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COA rules company not entitled to surplus funds under agreement

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An Owen Circuit judge erred by granting a Colorado company’s petition to claim surplus funds from the tax sale of property belonging to Ora and Leafie Chambers, the Court of Appeals ruled Thursday. The couple signed an agreement that transferred their right of the surplus funds from the sale of their property to Asset Recovery Inc.

In Auditor of Owen County and Treasurer of Owen County v. Asset Recovery, Inc., 60A01-1212-MI-592, the Owen County auditor and treasurer appealed the trial court’s grant of the company’s petition for release of the surplus funds. The purchaser of the Chamberses’ property paid more than the amount required to fulfill the outstanding tax obligations, resulting in surplus of nearly $7,500. The county officials claimed that Indiana Code 6-1.1-24-7.5 invalidates the bill of sale and assignment issued to Asset Recovery.

Under the agreement, the couple would receive nearly $4,500 and Asset Recovery would receive the remainder of the surplus.

The COA found the agreement to be invalid under the statute because it has the primary purpose of paying compensation to recover money deposited in a tax sale surplus fund with respect to property that has been the subject of a tax sale and requires payment of compensation of more than 10 percent of the amount to be collected from the tax sale surplus fund. Asset Recovery would receive 40 percent of the total amount collected from the surplus fund, but is limited to just 10 percent under the law.

“Moreover, as a matter of public policy, the statute is designed to protect the citizens of our state and to regulate the activities of property locator services whose primary purpose is to locate money deposited in tax sale surplus funds by capping the fees at 10 percent of the total amount collected from the surplus fund,” Senior Judge Betty Barteau wrote. “Certainly, elderly property owners are a particular group of the population to be protected by this statute as their vulnerability is often preyed upon. Therefore, it would be error for us to ignore the spirit and objectives of Indiana Code section 6-1.1-24-7.5 by allowing Asset Recovery to be compensated for the recovery of the funds pursuant to the terms of its agreement with the Chamberses.”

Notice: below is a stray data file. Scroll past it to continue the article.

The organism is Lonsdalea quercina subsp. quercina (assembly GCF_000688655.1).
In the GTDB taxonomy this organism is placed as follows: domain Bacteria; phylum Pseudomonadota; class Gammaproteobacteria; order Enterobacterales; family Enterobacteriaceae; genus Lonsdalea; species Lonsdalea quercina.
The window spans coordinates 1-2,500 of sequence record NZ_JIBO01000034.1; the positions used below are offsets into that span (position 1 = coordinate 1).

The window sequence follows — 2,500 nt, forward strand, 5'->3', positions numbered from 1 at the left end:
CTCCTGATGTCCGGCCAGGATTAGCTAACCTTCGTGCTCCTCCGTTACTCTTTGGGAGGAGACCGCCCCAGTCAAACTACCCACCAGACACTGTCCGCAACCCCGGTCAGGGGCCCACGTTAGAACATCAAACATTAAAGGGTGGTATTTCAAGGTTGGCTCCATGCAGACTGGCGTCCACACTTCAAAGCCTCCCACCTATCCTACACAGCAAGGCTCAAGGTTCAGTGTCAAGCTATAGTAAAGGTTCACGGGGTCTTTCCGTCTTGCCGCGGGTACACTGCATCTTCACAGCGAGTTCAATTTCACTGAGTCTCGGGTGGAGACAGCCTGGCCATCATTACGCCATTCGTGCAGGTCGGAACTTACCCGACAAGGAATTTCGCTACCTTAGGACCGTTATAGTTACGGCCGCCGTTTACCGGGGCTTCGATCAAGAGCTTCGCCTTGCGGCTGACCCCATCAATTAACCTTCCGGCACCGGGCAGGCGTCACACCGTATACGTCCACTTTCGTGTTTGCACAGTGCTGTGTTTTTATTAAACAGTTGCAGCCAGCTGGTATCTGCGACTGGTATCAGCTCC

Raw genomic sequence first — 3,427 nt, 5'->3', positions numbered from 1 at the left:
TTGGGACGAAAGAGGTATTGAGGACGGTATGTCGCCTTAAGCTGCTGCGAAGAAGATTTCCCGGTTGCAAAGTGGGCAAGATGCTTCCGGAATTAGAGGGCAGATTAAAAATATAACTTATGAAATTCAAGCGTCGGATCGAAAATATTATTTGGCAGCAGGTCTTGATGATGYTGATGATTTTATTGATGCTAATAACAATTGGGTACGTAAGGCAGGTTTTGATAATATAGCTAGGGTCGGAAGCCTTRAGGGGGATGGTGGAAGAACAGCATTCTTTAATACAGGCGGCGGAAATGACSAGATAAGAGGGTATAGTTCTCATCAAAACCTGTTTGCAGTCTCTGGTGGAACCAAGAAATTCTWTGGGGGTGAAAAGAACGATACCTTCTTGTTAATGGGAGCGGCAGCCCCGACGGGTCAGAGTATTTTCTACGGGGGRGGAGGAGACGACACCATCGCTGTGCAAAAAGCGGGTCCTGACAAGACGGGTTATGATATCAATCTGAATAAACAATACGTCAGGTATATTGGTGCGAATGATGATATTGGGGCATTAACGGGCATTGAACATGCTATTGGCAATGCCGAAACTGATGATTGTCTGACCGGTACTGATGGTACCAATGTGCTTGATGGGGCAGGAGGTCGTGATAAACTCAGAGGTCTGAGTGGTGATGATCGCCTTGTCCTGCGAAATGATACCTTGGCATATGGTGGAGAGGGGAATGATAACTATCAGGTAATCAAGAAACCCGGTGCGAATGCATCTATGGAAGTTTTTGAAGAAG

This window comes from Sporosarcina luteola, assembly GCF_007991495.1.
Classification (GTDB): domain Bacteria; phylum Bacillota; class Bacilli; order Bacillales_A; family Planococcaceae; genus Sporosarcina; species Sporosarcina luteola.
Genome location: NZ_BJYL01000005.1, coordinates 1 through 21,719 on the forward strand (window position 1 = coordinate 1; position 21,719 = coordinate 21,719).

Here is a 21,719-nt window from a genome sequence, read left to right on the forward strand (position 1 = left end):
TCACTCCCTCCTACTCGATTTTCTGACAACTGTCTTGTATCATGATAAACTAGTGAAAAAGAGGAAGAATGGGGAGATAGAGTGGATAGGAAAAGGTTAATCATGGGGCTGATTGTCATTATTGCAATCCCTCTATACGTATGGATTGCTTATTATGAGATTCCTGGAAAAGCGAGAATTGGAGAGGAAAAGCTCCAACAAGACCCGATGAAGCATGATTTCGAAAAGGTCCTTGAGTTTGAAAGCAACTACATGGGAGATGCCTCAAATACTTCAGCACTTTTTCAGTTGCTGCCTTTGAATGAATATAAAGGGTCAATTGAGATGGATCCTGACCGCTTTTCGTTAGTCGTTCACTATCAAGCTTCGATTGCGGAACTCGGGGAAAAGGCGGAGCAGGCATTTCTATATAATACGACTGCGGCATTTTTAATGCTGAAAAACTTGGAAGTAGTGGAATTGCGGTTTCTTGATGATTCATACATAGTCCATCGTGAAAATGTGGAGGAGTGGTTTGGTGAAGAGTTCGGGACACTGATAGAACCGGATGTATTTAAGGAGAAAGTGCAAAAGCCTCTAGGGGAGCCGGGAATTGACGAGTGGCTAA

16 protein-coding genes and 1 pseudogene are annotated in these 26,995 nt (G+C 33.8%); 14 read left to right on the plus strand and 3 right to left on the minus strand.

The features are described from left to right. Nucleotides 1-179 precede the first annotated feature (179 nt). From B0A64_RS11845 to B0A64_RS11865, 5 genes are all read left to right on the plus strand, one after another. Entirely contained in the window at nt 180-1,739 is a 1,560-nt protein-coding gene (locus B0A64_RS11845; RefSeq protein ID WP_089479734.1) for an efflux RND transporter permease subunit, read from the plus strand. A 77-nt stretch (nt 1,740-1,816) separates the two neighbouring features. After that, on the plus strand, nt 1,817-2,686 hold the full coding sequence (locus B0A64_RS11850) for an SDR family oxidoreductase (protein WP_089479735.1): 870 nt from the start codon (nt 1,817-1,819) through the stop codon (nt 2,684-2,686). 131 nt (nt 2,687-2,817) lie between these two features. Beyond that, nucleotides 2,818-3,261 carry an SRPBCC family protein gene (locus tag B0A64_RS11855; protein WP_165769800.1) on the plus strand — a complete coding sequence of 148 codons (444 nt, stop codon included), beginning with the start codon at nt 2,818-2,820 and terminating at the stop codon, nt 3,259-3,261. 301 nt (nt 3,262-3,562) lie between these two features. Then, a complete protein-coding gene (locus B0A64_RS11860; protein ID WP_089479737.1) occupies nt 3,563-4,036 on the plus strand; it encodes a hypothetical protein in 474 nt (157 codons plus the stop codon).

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  3. The practitioners and judges who hail E-filing as the Saviour of the West need to contain their respective excitements. E-filing is federal court requires the practitioner to cram his motion practice into pigeonholes created by IT people. Compound motions or those seeking alternative relief are effectively barred, unless the practitioner wants to receive a tart note from some functionary admonishing about the "problem". E-filing is just another method by which courts and judges transfer their burden to practitioners, who are the really the only powerless components of the system. Of COURSE it is easier for the court to require all of its imput to conform to certain formats, but this imposition does NOT improve the quality of the practice of law and does NOT improve the ability of the practitioner to advocate for his client or to fashion pleadings that exactly conform to his client's best interests. And we should be very wary of the disingenuous pablum about the costs. The courts will find a way to stick it to the practitioner. Lake County is a VERY good example of this rapaciousness. Any one who does not believe this is invited to review the various special fees that system imposes upon practitioners- as practitioners- and upon each case ON TOP of the court costs normal in every case manually filed. Jurisprudence according to Aldous Huxley.

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